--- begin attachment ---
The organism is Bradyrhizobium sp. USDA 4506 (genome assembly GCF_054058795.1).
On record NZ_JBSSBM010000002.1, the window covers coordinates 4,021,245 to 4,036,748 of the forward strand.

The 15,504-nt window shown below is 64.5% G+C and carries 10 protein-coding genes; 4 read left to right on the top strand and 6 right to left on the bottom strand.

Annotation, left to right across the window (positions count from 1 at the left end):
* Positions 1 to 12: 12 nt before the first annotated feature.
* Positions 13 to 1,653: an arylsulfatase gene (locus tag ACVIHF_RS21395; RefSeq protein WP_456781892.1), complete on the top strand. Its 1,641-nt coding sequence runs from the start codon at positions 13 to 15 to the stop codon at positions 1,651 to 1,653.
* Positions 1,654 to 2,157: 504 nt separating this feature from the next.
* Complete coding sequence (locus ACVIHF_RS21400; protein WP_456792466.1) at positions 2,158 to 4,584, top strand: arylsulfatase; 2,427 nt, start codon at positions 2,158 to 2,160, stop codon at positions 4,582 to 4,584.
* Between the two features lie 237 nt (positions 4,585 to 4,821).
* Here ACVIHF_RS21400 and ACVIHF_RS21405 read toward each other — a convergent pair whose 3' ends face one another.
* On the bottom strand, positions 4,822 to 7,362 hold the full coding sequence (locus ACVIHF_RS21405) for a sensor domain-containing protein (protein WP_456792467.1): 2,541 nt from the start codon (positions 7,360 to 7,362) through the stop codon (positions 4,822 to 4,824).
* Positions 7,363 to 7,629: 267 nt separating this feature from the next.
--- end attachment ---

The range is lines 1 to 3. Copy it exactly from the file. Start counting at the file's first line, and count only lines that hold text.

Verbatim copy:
The organism is Bradyrhizobium sp. USDA 4506 (genome assembly GCF_054058795.1).
On record NZ_JBSSBM010000002.1, the window covers coordinates 4,021,245 to 4,036,748 of the forward strand.

The 15,504-nt window shown below is 64.5% G+C and carries 10 protein-coding genes; 4 read left to right on the top strand and 6 right to left on the bottom strand.